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Mike McCabe, with the Wisconsin Democracy Campaign, speaks during a Rally for Local Control outside the Capitol in Madison on Thursday, October 24, 2013. PHOTO BY MICHELLE STOCKER

A new group headed by former Wisconsin Democracy Campaign director Mike McCabe aims to restructure the priorities of American political parties.

Blue Jean Nation, a citizen group that describes itself as "commoners working to house the politically homeless and transform parties that are failing America," launched on Monday.

Its goal is not to create a third party, McCabe said, but to fashion a "first party." It intends to work within the two-party system to ensure that at least one party is "truly dedicated to doing the will of the people," either by replacing current parties with new alternatives or by transforming the existing parties.

According to the group, both the Democratic and Republican parties are currently putting moneyed interests ahead of the majority of people they represent.

The group plans to shy away from "liberal" and "conservative" labels, instead focusing on the wants and needs of common people.

"We are not starting a third party. We are neither elephant nor ass, but we recognize that America has a two-party system and we plan to work within that system to get the parties truly working for all of us and not just a favored few who are well connected politically," McCabe said in a statement. "Our end goal is to make concern for the common good far less uncommon. To reach that goal, we will work every day against political privilege."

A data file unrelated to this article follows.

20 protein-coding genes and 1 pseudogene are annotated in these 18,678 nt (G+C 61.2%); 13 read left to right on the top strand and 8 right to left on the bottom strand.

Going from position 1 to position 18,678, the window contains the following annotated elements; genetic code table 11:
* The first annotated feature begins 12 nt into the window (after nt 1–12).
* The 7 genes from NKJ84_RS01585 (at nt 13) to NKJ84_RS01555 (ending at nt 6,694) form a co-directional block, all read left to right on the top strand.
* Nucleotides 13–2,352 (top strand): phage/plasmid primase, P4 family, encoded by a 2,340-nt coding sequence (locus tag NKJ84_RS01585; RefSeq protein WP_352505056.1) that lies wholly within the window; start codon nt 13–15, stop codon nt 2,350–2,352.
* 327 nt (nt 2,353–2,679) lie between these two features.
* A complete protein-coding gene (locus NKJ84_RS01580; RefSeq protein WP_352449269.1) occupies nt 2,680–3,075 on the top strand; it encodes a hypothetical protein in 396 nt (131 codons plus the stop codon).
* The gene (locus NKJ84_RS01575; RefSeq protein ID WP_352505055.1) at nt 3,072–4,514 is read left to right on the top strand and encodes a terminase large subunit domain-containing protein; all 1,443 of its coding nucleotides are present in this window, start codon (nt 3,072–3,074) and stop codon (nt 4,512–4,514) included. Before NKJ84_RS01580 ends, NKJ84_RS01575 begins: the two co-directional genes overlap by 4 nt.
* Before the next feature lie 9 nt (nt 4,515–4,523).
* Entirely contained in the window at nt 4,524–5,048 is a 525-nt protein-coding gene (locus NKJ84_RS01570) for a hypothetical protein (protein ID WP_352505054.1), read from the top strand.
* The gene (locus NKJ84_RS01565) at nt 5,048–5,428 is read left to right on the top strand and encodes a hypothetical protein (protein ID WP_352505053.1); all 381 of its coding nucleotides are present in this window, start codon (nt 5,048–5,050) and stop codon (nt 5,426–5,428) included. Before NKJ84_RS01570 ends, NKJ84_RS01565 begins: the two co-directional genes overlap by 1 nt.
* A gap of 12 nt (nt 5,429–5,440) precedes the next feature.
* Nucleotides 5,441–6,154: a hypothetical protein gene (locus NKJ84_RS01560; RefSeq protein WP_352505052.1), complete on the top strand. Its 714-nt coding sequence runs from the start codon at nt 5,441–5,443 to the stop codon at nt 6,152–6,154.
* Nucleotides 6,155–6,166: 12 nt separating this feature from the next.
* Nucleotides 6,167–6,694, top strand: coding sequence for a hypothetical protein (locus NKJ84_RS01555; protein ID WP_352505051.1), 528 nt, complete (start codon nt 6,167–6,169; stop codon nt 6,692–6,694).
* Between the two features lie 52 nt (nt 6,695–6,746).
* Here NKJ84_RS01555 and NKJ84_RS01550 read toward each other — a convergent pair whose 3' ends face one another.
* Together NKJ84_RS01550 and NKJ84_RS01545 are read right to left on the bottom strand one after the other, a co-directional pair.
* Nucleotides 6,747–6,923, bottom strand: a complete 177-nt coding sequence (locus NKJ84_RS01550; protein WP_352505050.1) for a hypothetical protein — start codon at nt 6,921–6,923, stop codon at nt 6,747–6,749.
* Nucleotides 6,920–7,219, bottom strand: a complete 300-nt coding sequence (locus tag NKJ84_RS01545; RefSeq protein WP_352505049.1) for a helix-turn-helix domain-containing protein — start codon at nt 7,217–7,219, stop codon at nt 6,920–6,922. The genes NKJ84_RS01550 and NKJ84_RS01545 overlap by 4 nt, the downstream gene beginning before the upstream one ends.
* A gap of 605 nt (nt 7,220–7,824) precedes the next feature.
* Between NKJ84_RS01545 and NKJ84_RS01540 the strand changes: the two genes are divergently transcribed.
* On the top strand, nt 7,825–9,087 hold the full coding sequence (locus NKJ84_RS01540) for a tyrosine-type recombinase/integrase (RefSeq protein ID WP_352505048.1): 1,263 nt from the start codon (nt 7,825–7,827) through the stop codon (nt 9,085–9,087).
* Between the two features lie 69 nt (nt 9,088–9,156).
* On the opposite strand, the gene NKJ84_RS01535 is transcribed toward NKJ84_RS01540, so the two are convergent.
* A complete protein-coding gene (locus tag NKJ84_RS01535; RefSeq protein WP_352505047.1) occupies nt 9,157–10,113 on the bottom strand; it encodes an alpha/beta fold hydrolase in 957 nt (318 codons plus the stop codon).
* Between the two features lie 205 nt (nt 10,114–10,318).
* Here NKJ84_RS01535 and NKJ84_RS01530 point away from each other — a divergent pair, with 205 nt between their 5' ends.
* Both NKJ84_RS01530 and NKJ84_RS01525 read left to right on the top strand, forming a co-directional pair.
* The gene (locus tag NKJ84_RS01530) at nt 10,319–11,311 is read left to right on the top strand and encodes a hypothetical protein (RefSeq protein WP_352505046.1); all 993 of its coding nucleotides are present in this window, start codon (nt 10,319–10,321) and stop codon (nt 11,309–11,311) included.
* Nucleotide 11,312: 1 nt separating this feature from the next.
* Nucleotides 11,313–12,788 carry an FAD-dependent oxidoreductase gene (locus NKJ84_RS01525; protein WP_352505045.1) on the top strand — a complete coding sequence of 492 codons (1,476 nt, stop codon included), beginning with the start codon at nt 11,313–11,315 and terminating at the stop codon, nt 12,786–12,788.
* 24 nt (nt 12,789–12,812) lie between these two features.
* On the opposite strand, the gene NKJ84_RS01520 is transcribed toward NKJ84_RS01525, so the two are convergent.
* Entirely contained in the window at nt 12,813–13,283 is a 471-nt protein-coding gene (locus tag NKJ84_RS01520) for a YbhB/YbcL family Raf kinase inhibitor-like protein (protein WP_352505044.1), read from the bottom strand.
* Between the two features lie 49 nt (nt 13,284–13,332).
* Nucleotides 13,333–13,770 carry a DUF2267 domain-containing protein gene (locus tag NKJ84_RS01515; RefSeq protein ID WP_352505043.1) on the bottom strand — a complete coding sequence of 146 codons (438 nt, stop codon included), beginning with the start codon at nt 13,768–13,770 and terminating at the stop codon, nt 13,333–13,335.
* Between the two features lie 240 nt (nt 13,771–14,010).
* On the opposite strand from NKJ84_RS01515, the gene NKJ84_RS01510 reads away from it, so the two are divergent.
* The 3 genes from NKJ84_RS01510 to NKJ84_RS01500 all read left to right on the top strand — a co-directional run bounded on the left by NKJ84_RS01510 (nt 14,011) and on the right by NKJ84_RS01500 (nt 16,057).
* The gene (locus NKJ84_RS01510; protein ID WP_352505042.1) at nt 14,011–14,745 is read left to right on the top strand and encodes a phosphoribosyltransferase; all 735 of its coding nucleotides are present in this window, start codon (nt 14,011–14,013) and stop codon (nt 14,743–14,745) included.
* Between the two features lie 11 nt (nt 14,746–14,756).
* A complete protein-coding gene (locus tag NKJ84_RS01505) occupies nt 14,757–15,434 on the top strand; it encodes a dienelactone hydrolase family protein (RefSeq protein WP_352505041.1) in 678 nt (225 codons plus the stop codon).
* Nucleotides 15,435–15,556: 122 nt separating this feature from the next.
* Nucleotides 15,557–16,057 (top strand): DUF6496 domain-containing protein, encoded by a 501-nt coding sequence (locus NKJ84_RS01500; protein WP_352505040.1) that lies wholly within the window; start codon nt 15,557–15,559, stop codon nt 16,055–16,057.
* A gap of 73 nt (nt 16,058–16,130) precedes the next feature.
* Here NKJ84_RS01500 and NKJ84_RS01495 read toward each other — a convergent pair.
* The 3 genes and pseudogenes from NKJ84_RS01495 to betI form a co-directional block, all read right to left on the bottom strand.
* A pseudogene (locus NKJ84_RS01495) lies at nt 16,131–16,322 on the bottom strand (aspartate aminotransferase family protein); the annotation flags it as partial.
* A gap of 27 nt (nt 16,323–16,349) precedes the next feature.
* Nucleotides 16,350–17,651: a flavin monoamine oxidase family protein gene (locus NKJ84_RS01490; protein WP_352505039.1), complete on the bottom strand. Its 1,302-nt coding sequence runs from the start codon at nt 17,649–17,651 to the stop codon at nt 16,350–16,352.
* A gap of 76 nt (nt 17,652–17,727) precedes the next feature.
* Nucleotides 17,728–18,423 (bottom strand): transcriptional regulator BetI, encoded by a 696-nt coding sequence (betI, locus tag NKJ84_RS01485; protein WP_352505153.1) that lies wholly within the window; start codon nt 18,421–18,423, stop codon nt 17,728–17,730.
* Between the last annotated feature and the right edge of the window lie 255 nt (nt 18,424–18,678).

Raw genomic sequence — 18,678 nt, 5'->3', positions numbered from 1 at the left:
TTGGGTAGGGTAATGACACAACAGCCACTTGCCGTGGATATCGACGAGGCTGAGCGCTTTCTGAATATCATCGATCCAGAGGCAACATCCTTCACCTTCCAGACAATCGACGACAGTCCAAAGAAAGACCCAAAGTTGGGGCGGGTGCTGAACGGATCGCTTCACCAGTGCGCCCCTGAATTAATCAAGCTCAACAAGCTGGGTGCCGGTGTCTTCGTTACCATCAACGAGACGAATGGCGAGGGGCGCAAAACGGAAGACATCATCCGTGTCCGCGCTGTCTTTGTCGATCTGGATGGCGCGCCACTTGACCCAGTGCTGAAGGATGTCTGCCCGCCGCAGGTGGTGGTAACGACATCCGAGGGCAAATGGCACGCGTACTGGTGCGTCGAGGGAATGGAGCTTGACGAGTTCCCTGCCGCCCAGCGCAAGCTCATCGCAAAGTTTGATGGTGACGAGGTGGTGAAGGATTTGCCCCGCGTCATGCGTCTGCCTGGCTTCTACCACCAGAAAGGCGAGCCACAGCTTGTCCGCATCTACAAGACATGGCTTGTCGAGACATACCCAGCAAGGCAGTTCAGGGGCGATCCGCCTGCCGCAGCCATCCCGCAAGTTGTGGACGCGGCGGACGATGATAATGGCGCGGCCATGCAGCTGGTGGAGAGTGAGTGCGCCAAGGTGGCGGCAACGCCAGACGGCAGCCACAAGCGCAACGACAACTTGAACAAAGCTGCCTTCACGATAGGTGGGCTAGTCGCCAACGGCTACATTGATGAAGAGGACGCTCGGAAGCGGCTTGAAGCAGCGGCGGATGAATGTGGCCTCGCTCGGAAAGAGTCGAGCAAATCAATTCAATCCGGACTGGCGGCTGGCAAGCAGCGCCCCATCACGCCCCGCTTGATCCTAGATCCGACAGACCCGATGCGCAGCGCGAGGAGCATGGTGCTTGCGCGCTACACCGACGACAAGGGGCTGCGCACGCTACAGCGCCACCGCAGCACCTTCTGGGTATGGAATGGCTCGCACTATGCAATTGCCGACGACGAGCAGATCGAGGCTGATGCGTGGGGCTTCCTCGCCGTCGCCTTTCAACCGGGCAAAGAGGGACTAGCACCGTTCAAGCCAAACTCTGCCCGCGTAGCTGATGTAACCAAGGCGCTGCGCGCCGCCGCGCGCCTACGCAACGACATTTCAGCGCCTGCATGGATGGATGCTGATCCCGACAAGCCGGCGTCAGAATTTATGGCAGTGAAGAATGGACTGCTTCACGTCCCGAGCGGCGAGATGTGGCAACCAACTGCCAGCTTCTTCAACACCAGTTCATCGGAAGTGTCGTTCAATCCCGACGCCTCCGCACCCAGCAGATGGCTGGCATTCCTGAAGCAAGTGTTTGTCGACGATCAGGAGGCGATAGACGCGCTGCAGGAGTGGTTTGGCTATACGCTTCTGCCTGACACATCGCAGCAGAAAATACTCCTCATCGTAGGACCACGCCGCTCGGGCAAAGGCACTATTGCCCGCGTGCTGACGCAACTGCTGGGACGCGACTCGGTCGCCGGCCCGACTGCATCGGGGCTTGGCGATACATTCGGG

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Blue Jean Nation launched with an organizing committee of citizens representing the state's eight congressional districts and 19 of its 72 counties.

The group plans to accomplish its goals through "community outreach, civic education and engagement, grassroots organizing, and public policy advocacy and social action."

McCabe headed the watchdog Wisconsin Democracy Campaign for 15 years, tracking the role of money in politics. He stepped down at the end of 2014. Last year, he published the book "Blue Jeans in High Places: The Coming Makeover of American Politics."

"I didn’t write the book as an academic exercise," he told the Capital Times in December. "I really wrote it as a blueprint, and blueprints are useless unless hammer hits nail. It’s time to start hammering."

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Jessie Opoien covers state government and politics for the Capital Times. She joined the Cap Times in 2013 and has also covered Madison life, race relations, culture and music. She has also covered education and politics for the Oshkosh Northwestern.